In a world of scarce health resources, society would do well to identify major risks to the public's health--and avoid wasting time, money, and expertise on minor ones. Which health interventions are most cost-effective, yielding the greatest gain for the greatest number of people? How much are taxpayers able, and willing, to spend?
Responding to these questions is not easy, given incomplete scientific information and a future that is never truly foreseeable. For guidance in decision making, governments and private-sector entities around the world look to the Harvard School of Public Health and the Harvard Center for Risk Analysis (HCRA). Analyses of health risks by HCRA's faculty have helped shape policies in clinical medicine (in areas such as cancer screening, national guidelines for prevention of disease, and primary health care), global public health (in realms such as antimicrobial resistance, prevention and treatment of AIDS), and environmental regulation (in areas that include food safety, pesticide use, and air pollution controls).
have gained international recognition for their contributions to health
decision science, a field they helped create. This discipline aims to
quantify the risks, benefits, and costs of possible courses of action--or
inaction--in order to arrive at policies that reduce health risks while
taking into account that the cost of bringing them to zero will in most
cases be prohibitive. Faculty with expertise in economics, applied mathematics,
statistics, and related fields dig deeply into an issue, asking all of
the relevant questions and determining all of the known facts. Using quantitative
methods and computer models to impose order on the data, they must also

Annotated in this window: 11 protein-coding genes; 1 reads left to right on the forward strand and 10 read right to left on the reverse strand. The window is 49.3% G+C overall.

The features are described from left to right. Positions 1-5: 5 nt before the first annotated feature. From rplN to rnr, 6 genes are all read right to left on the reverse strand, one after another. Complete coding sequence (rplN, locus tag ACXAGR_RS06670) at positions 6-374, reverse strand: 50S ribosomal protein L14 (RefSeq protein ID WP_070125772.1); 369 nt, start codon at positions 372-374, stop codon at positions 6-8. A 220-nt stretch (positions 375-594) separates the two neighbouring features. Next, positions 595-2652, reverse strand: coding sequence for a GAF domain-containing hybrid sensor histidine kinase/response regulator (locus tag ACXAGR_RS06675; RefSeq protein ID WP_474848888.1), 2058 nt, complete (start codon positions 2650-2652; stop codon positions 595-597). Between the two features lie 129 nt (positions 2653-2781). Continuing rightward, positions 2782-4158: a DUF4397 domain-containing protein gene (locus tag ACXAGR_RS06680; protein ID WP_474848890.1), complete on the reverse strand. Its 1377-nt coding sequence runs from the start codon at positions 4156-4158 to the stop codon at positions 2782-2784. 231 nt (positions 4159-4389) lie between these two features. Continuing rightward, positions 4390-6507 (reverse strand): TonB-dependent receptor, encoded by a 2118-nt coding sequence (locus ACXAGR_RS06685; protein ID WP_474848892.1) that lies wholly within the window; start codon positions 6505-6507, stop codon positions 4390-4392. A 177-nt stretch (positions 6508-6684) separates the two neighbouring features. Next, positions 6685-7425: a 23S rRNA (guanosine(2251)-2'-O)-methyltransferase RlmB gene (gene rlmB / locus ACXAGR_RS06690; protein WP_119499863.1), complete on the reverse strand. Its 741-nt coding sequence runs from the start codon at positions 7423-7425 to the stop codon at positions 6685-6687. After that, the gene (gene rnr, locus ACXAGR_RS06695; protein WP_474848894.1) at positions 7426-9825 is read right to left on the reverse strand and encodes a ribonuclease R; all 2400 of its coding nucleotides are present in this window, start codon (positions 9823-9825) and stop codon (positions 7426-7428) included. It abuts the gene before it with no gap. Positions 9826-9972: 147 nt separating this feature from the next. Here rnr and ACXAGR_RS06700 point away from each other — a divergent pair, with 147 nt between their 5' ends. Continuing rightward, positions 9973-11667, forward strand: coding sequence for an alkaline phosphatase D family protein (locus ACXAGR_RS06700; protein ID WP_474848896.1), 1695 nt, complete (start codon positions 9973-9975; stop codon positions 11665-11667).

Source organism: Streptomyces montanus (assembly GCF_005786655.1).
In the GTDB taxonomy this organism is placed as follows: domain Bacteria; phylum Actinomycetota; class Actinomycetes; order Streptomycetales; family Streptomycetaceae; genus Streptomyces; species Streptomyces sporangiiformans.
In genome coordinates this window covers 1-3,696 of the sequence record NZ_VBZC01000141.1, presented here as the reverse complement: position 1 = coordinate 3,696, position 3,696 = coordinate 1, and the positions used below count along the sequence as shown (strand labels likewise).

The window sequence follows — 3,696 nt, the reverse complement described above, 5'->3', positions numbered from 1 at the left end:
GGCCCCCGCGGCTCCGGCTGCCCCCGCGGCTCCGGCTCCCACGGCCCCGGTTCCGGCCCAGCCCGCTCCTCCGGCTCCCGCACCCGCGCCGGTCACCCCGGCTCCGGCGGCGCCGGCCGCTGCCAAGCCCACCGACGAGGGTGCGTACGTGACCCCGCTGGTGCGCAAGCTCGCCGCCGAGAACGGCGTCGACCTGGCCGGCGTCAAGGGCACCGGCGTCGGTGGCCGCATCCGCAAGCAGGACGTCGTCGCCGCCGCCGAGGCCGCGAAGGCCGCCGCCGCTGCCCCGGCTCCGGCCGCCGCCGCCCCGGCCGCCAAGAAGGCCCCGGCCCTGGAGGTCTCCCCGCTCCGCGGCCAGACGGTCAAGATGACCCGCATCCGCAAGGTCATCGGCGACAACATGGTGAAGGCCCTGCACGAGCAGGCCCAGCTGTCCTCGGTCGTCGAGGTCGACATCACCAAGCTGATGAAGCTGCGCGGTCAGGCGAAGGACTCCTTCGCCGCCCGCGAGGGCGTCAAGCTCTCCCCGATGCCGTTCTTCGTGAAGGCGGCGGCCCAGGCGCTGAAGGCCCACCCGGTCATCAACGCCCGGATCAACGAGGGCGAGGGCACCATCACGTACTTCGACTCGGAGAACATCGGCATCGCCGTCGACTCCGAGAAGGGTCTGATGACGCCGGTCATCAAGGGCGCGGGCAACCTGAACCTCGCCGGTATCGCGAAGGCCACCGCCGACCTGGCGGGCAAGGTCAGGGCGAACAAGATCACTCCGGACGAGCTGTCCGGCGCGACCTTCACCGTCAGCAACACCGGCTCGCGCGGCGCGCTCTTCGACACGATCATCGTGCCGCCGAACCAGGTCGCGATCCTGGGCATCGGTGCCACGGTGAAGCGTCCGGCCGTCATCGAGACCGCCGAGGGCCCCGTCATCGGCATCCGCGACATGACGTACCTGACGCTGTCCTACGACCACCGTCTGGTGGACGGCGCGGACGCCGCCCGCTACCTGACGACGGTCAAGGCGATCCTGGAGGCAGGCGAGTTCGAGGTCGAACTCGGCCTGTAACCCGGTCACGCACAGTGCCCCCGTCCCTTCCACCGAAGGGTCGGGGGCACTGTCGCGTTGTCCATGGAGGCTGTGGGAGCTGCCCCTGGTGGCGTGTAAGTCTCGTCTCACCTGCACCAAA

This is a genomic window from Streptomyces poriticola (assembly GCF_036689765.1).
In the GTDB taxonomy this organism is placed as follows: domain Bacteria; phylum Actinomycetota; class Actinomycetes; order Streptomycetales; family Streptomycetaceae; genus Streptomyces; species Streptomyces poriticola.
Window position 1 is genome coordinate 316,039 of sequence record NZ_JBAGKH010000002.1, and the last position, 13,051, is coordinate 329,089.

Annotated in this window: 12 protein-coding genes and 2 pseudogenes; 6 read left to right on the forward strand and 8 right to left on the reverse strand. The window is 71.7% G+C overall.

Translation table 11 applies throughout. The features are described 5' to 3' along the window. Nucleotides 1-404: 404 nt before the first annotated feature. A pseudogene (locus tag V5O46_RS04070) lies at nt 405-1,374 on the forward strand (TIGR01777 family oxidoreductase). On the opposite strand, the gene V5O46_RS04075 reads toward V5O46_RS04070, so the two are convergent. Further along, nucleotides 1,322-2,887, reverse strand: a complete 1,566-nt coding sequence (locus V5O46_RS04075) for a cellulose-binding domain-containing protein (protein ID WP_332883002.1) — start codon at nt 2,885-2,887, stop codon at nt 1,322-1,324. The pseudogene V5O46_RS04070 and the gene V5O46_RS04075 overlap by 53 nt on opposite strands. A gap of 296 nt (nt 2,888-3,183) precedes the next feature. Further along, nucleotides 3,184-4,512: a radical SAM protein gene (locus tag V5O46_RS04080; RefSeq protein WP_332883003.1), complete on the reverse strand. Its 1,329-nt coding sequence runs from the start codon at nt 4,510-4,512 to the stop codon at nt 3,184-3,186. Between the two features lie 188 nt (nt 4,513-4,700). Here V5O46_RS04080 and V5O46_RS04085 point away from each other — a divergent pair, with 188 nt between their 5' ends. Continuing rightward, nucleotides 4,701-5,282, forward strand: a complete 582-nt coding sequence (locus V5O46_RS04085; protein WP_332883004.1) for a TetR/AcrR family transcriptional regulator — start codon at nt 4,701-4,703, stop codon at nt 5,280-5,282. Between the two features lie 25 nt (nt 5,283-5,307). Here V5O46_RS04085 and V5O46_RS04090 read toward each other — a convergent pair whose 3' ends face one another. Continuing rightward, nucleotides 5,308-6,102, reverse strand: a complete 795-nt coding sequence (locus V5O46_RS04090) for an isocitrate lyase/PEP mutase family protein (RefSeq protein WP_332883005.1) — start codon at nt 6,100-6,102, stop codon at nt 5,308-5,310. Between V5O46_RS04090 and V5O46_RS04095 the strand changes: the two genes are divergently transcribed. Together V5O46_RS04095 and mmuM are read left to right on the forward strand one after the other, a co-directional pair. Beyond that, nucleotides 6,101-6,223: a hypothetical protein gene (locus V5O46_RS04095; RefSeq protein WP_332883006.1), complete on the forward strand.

factor into their equation another all-important variable: society's values
Should government impose more stringent regulations on the beef industry to guard against Mad Cow disease, when the risk to the American herd, and the population, is already low?
What are the hazards of mercury in fish? Should Americans limit their consumption of cheap, nutritious tuna and other species rich in omega-3 fatty acids and protein, even if that may mean substituting less healthful foods--including meats high in saturated fat?
Should we pay for cancer screenings on an annual basis, when testing once every two or three years will save billions with only marginal losses in quality-adjusted years of life?
Much as we prefer to act with certainty, reality demands that we settle for probabilities, establishing priorities on the basis of evidence that is conflicting and incomplete. Making informed, reasoned policy is possible, however, through the methodical application of advanced health decision science tools.
No matter the issue, HCRA's mission is the same: First, to quantify and qualify threats to the public's health in objective, unbiased terms; then, to identify interventions most likely to benefit the most people by extending the length and quality of their lives.